While it’s definitely about time that someone made an effort to get away from the 1.6 GHz/160 GB HDD/1 GB RAM/Windows XP netbook formula we’re all accustomed to, sometimes it’s just better not to fix what isn’t broken.
The Emtec Gdium Liberty 1000 is a lesson in restraint, or rather, what netbook manufacturers should restrain from creating. The netbook eschews both hard drives and solid-state drives for a flash drive for the front of the machine. The idea sounds stable at first, and we were intrigued by it a few weeks ago when the Gdium Liberty netbook was announced, but therein lies one fatal problem: the flash drive is only 16 GB in size. Netbooks are definitely meant to be Spartan in getup, but come on – that’s just stingy.
You’d expect your sacrifice in choosing a 16 GB netbook to be rewarded by a miniscule price tag, but at $349 Gdium seems like it just wants to add insult to injury. Aside from the poor value offered by the netbook are a number of issues – weak performance and short battery life to name a few – that put the final nail in its coffin.
As announced on the first of this year, the EMTEC Gdium netbook is finally on its way and is set to retail for less than $400.
It is a 10-inch netbook, which is the biggest movement for now. Manufacturers like Acer and Dell have found a happy medium size between 8- and 12-inches and have both delivered netbooks in the 10-inch category. The Gdium netbook’s display manages a solid 1024 x 600 pixels.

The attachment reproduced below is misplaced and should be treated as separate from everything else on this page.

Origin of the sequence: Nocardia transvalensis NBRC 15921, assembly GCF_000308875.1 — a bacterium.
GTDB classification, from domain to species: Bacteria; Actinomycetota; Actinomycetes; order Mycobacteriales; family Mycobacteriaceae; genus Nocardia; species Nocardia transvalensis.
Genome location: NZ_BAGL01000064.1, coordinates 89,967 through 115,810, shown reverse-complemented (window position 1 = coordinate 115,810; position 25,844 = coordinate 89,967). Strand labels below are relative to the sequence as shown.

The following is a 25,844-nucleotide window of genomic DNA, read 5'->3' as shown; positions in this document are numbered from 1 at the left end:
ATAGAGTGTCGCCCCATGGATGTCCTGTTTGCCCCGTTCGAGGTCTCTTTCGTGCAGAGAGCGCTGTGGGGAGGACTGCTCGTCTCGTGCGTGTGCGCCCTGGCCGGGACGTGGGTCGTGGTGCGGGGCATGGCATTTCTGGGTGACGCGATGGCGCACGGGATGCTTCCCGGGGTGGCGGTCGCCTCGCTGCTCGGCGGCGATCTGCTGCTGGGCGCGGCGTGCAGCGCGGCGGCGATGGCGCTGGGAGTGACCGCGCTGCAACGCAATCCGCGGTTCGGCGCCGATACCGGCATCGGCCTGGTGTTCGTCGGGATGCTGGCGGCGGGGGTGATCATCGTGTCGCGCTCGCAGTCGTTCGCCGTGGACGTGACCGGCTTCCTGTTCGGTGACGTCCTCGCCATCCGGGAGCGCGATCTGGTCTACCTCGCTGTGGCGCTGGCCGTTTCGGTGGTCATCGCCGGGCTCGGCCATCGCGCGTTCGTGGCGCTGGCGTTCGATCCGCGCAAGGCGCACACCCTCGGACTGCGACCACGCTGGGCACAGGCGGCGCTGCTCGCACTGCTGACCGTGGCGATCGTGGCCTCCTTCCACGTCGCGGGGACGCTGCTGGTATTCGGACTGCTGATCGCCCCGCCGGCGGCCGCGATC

The processor is a little strange – an interesting ST Microelectronics-based CPU with MIPS-64 architecture. Though we initially thought it was likely to use the same old Intel Atom it seems Gdium has decided to switch it up.
It is Linux-based and will come loaded with software including Firefox, the “Thunderbird e-mail client, and programs designed for instant messaging, VoIP, blog editing, playing audio/video, security and an Open Office suite of applications.”
It will also use the G-Key USB device to store the OS, apps, and personal data. This idea has been floating around but Gdium’s taking the plunge to make it the main way of using the netbook.
Chris Mack of EMTEC thinks that the G-Key is crucial to the Gdium netbook’s success. “The revolutionary new design and the unique synchronization feature of the G-Key separate Gdium from the rest of the pack. With a sub-[$]400 retail price point, we believe EMTEC will become a key player in the netbook market.”
You can get the Gdium netbook in black, white, or pink.
The first thing we are seeing as 2009 begins is that everyone wants in on the netbook market. Both big names like Dell and Sony and little ones like FIC are throwing a machine at the masses. The most recent release is the Gdium netbook, coming to the US sometime this month.
Details are scant. We know it has a 10-inch screen, and unfortunately it is likely that it will have the same bland specs as everyone else – 1.6 GHz Intel Atom plus 1 GB RAM and some other features.
How does it stand out? The Gdium netbook has something called a ‘G-Key’, which is a bootable USB that stores all the files and even the OS.
It will run Linux, but at an unpalatable price. $400 is generally too high for a Linux netbook, and similar machines will sell for less. Most consumers who are willing to spend $400 will probably drop it on a Windows netbook instead.